Image via Wikipedia
Recycling urban wastewater and using it to grow food crops can help mitigate water scarcity problems and reduce water pollution, but the practice is not being as widely implemented as it should, according to a new UN food and agriculture organization (FAO) report . The FAO has called for governments to increase the amount of treated wastewater being used for irrigation purposes as this will reduce costs for farmers and cities and improved water quality.
The FAO report used case studies from Spain and Mexico to test methodologies for cost-benefit and cost-effective analyses of wastewater reuse projects. The Mexico case studies were drawn from three regions:
- Mexico City & Tula Valley
- Guanajuato City & La Purísima irrigation module
- Durango City & Guadalupe Victoria irrigation module
“The case studies in this report show that safely harnessing wastewater for food production can offer a way to mitigate competition between cities and agriculture for water in regions of growing water scarcity,” said Pasquale Steduto, Deputy Director of FAO’s Land and Water Division. “In the right settings, it can also help to deal with urban wastewater effluent and downstream pollution.”
 Winpenny, J. … [et al.] (2010). The wealth of waste : the economics of wastewater use in agriculture. (FAO water reports ; 35). Rome, Italy, Food and Agriculture Organization of the United Nations (FAO). xv, 129 p. Download full report
Source: FAO, 06 Sep 2010
Brazilian water companies that provide treated water for reuse are seeing numerous opportunities in these times of economic turbulence as they can attract big corporations by offering 30-50% cost reductions for services, the association of state sanitation companies Aesbe said in a release.
“Treated water for reuse costs about 8% of the conventional rate,” the president of São Paulo state water utility Sabesp, Gesner Oliveira, told BNamericas. “Treated water can be used to irrigate crops such as coffee and corn, to wash vehicles and streets, to fight fires, among other activities,” Oliveira added. In spite of the advantages, market estimates have shown that currently only 2% of companies reuse water in Brazil.
Only 50% of Sabesp’s treated water is being commercialized. “Our wastewater treatment plant has a capacity to produce 320,000m3/month of water for reuse. Of this total, approximately 160,000m3/m is being sold commercially,” Oliveira said.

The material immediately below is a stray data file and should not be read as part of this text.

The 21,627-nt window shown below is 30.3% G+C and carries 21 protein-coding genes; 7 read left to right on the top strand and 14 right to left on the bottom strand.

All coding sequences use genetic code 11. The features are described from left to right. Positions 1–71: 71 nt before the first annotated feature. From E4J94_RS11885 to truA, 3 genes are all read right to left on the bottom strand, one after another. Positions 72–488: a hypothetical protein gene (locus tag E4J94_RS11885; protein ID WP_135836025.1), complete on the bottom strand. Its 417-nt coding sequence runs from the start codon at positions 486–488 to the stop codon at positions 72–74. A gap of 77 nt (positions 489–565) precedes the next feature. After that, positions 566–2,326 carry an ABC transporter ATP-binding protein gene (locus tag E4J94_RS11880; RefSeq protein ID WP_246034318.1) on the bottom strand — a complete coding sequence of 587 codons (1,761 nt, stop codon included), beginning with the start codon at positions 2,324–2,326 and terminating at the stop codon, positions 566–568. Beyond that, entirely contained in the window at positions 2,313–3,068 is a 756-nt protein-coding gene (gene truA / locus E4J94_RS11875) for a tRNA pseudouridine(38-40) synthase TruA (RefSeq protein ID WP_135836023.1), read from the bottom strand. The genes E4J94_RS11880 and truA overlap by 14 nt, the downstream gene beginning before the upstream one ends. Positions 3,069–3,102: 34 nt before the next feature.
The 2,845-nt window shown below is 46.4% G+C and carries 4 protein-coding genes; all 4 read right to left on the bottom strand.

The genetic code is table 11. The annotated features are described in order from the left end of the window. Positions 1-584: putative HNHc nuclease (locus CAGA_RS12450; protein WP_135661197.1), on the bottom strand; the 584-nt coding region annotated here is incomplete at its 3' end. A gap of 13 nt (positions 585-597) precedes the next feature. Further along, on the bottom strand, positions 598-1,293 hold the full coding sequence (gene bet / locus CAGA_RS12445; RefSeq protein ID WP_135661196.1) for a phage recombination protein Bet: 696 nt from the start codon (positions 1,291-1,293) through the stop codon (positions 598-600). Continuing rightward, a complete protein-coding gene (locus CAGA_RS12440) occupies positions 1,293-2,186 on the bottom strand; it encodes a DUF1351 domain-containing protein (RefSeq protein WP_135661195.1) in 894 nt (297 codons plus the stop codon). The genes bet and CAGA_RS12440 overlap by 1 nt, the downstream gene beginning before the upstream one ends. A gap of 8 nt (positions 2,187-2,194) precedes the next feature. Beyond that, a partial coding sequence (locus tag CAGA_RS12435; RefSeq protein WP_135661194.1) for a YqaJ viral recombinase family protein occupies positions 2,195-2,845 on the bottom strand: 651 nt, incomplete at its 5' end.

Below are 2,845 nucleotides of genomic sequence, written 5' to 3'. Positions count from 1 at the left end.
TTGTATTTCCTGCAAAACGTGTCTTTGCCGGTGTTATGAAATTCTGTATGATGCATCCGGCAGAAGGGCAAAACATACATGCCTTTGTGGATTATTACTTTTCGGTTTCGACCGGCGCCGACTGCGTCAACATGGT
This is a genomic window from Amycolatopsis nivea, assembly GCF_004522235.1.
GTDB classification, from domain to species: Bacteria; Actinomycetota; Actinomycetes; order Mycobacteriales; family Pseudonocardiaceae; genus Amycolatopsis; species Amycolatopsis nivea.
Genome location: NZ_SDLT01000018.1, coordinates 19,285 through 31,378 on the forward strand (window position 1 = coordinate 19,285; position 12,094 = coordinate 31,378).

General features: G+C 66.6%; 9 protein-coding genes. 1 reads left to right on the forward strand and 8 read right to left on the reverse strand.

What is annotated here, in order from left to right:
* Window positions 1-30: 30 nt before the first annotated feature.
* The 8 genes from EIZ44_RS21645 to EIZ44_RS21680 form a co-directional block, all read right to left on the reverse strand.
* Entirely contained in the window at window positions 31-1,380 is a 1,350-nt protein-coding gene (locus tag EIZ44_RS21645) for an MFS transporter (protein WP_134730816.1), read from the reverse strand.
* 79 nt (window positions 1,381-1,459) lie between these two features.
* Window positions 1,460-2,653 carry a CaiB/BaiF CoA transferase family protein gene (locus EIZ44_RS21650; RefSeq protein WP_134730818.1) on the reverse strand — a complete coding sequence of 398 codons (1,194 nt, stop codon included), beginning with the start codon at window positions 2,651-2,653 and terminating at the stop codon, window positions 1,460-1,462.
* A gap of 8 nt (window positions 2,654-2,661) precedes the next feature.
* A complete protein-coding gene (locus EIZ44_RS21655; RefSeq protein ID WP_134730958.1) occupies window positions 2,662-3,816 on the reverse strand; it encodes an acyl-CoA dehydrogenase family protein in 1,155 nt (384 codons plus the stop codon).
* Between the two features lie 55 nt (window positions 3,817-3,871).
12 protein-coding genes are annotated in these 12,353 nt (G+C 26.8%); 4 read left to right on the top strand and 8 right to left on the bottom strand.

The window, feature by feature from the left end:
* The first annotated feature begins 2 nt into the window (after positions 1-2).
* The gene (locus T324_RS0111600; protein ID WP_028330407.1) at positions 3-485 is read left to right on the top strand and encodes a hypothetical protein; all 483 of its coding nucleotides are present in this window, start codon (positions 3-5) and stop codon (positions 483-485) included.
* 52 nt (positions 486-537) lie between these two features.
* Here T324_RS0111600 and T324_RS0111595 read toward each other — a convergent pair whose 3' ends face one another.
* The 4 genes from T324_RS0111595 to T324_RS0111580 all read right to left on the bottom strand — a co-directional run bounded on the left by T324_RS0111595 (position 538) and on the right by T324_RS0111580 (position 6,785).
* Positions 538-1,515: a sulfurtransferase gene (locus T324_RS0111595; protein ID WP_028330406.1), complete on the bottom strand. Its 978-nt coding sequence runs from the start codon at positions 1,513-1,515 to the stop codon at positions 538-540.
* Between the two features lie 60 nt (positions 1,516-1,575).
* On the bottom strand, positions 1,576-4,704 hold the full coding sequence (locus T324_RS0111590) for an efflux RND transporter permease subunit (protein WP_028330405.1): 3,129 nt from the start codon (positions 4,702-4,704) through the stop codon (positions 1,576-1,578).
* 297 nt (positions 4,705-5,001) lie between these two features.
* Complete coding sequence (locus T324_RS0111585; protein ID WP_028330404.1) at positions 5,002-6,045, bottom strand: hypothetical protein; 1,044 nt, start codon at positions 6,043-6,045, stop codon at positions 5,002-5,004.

Read more: BNamericas [subscription site], 05 Mar 2009
Peru’s government has declared a 60-day state of emergency in the sewerage system in capital Lima and neighboring Callao, to speed up repairs and new construction works. The executive decree will allow the La Perla pipeline to start operations, in spite of the local population’s protests; works to stabilise the retaining walls of the San Miguel pipeline; works to reduce the smell of the sewage; and once La Perla is working, authorities will close the interceptor norte pipeline for repairs. Additional works will include construction of a jetty to guide an underwater pipeline that will connect the San Miguel and La Perla ducts. The wastewater will receive biological pre-treatment before its disposal on the coast.
The emergency situation in Lima’s sewerage network was provoked by state-owned water utility Sedapal’s inability to prevent the collapse of the Costanero sewage pipeline, in San Miguel district, in February 2008. The pipeline channels sewage from almost 24 districts in Lima and, since its collapse, the sewage is being dumped directly onto the beach. Sedapal has been accused of poor management by spending money on badly planned new wastewater projects and did not investing in improving the treatment plants that were already in operation.
Earlier, the president of national environmental council Conam, Manuel Bernales, said that a remediation plan to solve the pollution of Lima’s coastal waters by untreated wastewater, required an investment of about US$ 1 billion. The plan would be based on the wastewater treatment and reuse of part of the treated effluent to irrigate public areas.
Sources: BNamericas (subscription site), 21 Apr 2008 ; BNamericas, 18 Apr 2008 ; Living in Peru, 21 Apr 2008